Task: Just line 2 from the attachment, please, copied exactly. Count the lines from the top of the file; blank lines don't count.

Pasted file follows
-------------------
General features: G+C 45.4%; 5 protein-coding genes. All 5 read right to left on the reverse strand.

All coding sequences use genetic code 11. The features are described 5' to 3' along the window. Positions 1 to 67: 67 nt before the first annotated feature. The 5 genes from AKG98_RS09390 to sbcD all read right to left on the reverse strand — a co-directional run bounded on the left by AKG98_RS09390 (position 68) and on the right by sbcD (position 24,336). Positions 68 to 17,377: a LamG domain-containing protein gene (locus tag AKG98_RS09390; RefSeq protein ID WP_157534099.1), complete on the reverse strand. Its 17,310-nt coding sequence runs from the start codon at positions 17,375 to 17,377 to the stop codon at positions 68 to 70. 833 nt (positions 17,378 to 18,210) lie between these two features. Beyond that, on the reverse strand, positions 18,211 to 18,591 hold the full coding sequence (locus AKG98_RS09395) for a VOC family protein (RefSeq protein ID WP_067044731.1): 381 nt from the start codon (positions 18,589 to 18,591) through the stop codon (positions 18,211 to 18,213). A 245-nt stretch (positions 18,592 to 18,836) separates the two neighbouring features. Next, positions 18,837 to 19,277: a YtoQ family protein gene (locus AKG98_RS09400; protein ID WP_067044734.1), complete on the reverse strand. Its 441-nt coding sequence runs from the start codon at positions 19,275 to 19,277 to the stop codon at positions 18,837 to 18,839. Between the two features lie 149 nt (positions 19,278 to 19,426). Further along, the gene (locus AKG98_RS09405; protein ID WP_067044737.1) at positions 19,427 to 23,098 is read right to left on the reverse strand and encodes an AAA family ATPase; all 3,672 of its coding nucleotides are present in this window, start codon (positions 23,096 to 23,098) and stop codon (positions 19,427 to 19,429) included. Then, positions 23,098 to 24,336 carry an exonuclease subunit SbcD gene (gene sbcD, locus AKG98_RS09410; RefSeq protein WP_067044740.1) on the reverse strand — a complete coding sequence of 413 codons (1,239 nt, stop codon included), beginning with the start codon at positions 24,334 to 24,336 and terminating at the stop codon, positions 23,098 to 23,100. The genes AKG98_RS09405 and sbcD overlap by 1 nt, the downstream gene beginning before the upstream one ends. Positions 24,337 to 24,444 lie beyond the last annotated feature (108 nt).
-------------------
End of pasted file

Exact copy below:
All coding sequences use genetic code 11. The features are described 5' to 3' along the window. Positions 1 to 67: 67 nt before the first annotated feature. The 5 genes from AKG98_RS09390 to sbcD all read right to left on the reverse strand — a co-directional run bounded on the left by AKG98_RS09390 (position 68) and on the right by sbcD (position 24,336). Positions 68 to 17,377: a LamG domain-containing protein gene (locus tag AKG98_RS09390; RefSeq protein ID WP_157534099.1), complete on the reverse strand. Its 17,310-nt coding sequence runs from the start codon at positions 17,375 to 17,377 to the stop codon at positions 68 to 70. 833 nt (positions 17,378 to 18,210) lie between these two features. Beyond that, on the reverse strand, positions 18,211 to 18,591 hold the full coding sequence (locus AKG98_RS09395) for a VOC family protein (RefSeq protein ID WP_067044731.1): 381 nt from the start codon (positions 18,589 to 18,591) through the stop codon (positions 18,211 to 18,213). A 245-nt stretch (positions 18,592 to 18,836) separates the two neighbouring features. Next, positions 18,837 to 19,277: a YtoQ family protein gene (locus AKG98_RS09400; protein ID WP_067044734.1), complete on the reverse strand. Its 441-nt coding sequence runs from the start codon at positions 19,275 to 19,277 to the stop codon at positions 18,837 to 18,839. Between the two features lie 149 nt (positions 19,278 to 19,426). Further along, the gene (locus AKG98_RS09405; protein ID WP_067044737.1) at positions 19,427 to 23,098 is read right to left on the reverse strand and encodes an AAA family ATPase; all 3,672 of its coding nucleotides are present in this window, start codon (positions 23,096 to 23,098) and stop codon (positions 19,427 to 19,429) included. Then, positions 23,098 to 24,336 carry an exonuclease subunit SbcD gene (gene sbcD, locus AKG98_RS09410; RefSeq protein WP_067044740.1) on the reverse strand — a complete coding sequence of 413 codons (1,239 nt, stop codon included), beginning with the start codon at positions 24,334 to 24,336 and terminating at the stop codon, positions 23,098 to 23,100. The genes AKG98_RS09405 and sbcD overlap by 1 nt, the downstream gene beginning before the upstream one ends. Positions 24,337 to 24,444 lie beyond the last annotated feature (108 nt).